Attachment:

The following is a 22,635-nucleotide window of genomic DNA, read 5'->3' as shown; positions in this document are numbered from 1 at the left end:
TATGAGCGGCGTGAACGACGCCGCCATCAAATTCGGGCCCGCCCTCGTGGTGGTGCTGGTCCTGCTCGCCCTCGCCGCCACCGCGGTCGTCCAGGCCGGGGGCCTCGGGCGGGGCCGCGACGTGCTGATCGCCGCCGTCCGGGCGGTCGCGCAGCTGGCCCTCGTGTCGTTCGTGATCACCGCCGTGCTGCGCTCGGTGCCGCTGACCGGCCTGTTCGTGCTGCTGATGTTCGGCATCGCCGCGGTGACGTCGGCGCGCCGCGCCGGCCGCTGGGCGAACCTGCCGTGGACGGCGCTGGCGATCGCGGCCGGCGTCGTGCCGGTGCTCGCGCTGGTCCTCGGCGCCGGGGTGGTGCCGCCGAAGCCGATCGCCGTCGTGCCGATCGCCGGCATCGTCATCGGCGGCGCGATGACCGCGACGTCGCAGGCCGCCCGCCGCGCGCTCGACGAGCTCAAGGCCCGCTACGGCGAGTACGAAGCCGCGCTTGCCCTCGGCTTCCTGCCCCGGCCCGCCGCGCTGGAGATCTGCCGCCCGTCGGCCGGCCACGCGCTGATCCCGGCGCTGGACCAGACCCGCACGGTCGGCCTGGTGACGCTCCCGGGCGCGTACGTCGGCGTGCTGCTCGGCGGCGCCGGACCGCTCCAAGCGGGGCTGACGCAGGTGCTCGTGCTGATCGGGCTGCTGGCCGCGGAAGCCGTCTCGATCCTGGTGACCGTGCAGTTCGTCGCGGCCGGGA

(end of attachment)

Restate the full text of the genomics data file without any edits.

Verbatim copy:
The following is a 22,635-nucleotide window of genomic DNA, read 5'->3' as shown; positions in this document are numbered from 1 at the left end:
TATGAGCGGCGTGAACGACGCCGCCATCAAATTCGGGCCCGCCCTCGTGGTGGTGCTGGTCCTGCTCGCCCTCGCCGCCACCGCGGTCGTCCAGGCCGGGGGCCTCGGGCGGGGCCGCGACGTGCTGATCGCCGCCGTCCGGGCGGTCGCGCAGCTGGCCCTCGTGTCGTTCGTGATCACCGCCGTGCTGCGCTCGGTGCCGCTGACCGGCCTGTTCGTGCTGCTGATGTTCGGCATCGCCGCGGTGACGTCGGCGCGCCGCGCCGGCCGCTGGGCGAACCTGCCGTGGACGGCGCTGGCGATCGCGGCCGGCGTCGTGCCGGTGCTCGCGCTGGTCCTCGGCGCCGGGGTGGTGCCGCCGAAGCCGATCGCCGTCGTGCCGATCGCCGGCATCGTCATCGGCGGCGCGATGACCGCGACGTCGCAGGCCGCCCGCCGCGCGCTCGACGAGCTCAAGGCCCGCTACGGCGAGTACGAAGCCGCGCTTGCCCTCGGCTTCCTGCCCCGGCCCGCCGCGCTGGAGATCTGCCGCCCGTCGGCCGGCCACGCGCTGATCCCGGCGCTGGACCAGACCCGCACGGTCGGCCTGGTGACGCTCCCGGGCGCGTACGTCGGCGTGCTGCTCGGCGGCGCCGGACCGCTCCAAGCGGGGCTGACGCAGGTGCTCGTGCTGATCGGGCTGCTGGCCGCGGAAGCCGTCTCGATCCTGGTGACCGTGCAGTTCGTCGCGGCCGGGA